To construct reliable cross-correlograms, a sufficient number of spikes were needed in both pFO and pNFO trials. For that purpose, the minimax algorithm was used in recording sessions to determine the pFOs and pNFOs, and the off-line-sorted cells that responded to the pFOs or pNFOs with low firing rate were not included in the analyses (see Materials and Methods). Our results were thus obtained from this subpopulation of IT neurons, and it is an open question how another subpopulation of IT neurons would have participated in the representation of unique whole objects.
Possible sources of pFO-dominant neuronal correlation
In the present study, pFO-induced neuronal correlation was shown to be stronger than that induced by pNFO. Several possibilities can be raised as the source of this pFO-dominant neuronal correlation. One possibility is the common input from the neurons that selectively respond to a specific pFO but not to the corresponding pNFO. Regarding the possible existence of such a pFO-selective neuron, 64,000 different FOs were presented in a nearly trial-unique manner before they were used for examining the neuronal connectivity. Thus, we expect IT neurons not to have become selective for a specific FO. Although the recorded cell pairs indeed responded well to pFOs, they responded equally well to their corresponding pNFOs (Fig. 3B), suggesting that stimulus selectivities of these neurons might be related to the facial-feature-like parts used in the pFOs/pNFOs. It is thus unlikely that the observed pFO-dominant spike correlation was evoked by common input from neurons that were tuned to a specific pFO.
A second possible source of pFO-dominant spike correlation is the common input from the face neurons that respond to many faces (Perrett et al., 1992). It might be difficult, however, to explain the observed pFO-dominant spike correlation by this mechanism because the face neurons would also respond to nonoptimal FOs, leading to higher spike correlation in response to nonoptimal FOs than to nonoptimal NFOs, which is not consistent with our finding (supplemental Table 1, available at www.jneurosci.org as supplemental material). Instead, the pFO-dominant spike correlation might be explained by considering more complex modulations of local synaptic transmission in the neuronal circuit rather than only a simple common input from the face neurons.
A third possibility is that the pFO-dominant spike correlation was induced by stronger attention to FOs than to NFOs, because neuronal synchronization is enhanced by attention (Steinmetz et al., 2000; Fries et al., 2001). If the spike correlation was enhanced by stronger attention directed to FOs than to NFOs, then nonoptimal FOs should also exhibit stronger correlation than nonoptimal NFOs, which was not the case in the present study (supplemental Table 1, available at www.jneurosci.org as supplemental material). Therefore, it is unlikely that the pFO-dominant neuronal correlation was provided by general enhancement of the spike correlation by stronger attention to FOs. Still, the firing rate of neurons can be modulated by attention in a stimulus-dependent manner (McAdams and Maunsell, 1999; Reynolds et al., 2000). Therefore, the pFO-dominant spike correlation might occur if there exist some mechanisms to transmit such a stimulus-specific attentional modulation to the recorded cell pairs without systematic changes in their firing rates.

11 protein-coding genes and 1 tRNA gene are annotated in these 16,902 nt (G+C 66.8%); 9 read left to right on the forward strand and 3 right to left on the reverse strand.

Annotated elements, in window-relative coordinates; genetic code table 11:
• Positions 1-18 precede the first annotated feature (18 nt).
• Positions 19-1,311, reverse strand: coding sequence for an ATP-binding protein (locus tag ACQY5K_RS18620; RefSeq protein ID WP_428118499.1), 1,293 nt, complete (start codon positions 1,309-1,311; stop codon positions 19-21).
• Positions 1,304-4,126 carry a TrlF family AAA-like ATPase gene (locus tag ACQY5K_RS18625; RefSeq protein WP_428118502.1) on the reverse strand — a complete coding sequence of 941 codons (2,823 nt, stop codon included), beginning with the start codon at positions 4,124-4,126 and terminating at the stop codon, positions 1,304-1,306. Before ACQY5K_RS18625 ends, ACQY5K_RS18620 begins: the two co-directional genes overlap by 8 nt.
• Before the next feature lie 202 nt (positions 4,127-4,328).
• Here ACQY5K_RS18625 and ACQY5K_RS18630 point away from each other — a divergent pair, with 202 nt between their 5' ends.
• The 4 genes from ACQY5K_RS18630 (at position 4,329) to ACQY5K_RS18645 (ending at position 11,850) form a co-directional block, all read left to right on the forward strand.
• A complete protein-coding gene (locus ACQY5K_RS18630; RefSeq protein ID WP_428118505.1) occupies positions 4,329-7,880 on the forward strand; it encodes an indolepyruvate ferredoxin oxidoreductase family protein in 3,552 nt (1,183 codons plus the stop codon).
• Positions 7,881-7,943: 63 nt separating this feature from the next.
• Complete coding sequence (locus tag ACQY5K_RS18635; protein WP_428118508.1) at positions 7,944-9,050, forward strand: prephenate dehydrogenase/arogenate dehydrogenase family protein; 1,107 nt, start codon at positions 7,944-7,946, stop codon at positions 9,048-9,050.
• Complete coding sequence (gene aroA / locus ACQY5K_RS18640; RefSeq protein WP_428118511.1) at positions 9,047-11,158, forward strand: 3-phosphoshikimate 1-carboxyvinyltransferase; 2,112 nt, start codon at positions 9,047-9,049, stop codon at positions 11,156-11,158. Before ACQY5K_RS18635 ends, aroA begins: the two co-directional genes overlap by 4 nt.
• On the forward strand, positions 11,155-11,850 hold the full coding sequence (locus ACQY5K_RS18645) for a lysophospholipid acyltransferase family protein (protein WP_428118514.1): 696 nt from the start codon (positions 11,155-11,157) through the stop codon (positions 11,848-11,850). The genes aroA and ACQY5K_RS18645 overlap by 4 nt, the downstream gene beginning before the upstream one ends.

Neuronal correlation in response to a face-like-pattern
Previous psychophysical studies have revealed the existence of the face superiority effect, in which the parts arranged in a face-like pattern can be more rapidly and accurately recognized by human observers than those arranged in a random patterns (Homa et al., 1976; Gorea and Julesz, 1990; Tanaka and Farah, 1993). The pFO-dominant spike correlation we found might be one of the possible mechanisms underlying this face superiority effect. In human EEG experiments, stronger gamma-band coherence was induced in response to upright Mooney face, which was perceived as a face, than to the inverted one, which was not perceived as a face (Rodriguez et al., 1999). Another EEG study showed that a line-drawn image of a real object evoked stronger gamma oscillation than a moderately scrambled image of the same object (Herrmann et al., 2004). We did not encounter pFO-induced gamma oscillations in the present study (Singer and Gray, 1995). This might be because the cross-correlation between single-unit activities is less sensitive in detecting oscillatory synchronization than the cross-correlation between multiunit activities or local field potentials (Fries et al., 2001; Lee et al., 2005). Regarding the origin of the observed higher spike correlation with the facial configuration of constituent parts, it might have been acquired through the extensive training on the FO/NFO judgment task in which the facial configuration was repeatedly presented with a variety of local features, as discussed in human imaging studies (Palmeri and Gauthier, 2004). Whether the observed spike correlation is also involved in the representation of objects in general by IT neurons is an important issue to be resolved in future studies.
Several studies have been conducted to assess the spike correlation in the IT cortex of anesthetized (Tamura et al., 2004) or of awake (Gochin et al., 1991; Gawne and Richmond, 1993; Aggelopoulos et al., 2005) monkeys. However, it has not yet been demonstrated that the spike correlation in the IT cortex is dynamically modulated by the presentation of complex visual object. The present results suggest that feature configuration within a unique whole object can be reflected in the rapid modulation of spike correlation among a population of neurons in the IT cortex of behaving monkeys. This study also demonstrated that these cross-correlation analyses would be an important tool for shedding light on the local structures within a cell assembly in the IT cortex in which the cognitive computations are implemented.
This work was supported by Grant-in-Aid for Specially Promoted Research 14002005 (Y.M.) from the Ministry of Education, Culture, Sports, Science, and Technology of Japan. We thank Y. Naya, K. Nakahara, M. Takeda, and J. Kishimoto for discussion and H. Morimoto for technical support.
Correspondence should be addressed to Dr. Yasushi Miyashita, Department of Physiology, The University of Tokyo School of Medicine, Hongo 7-3-1, Bunkyo-ku, Tokyo 113-0033, Japan. E-mail:.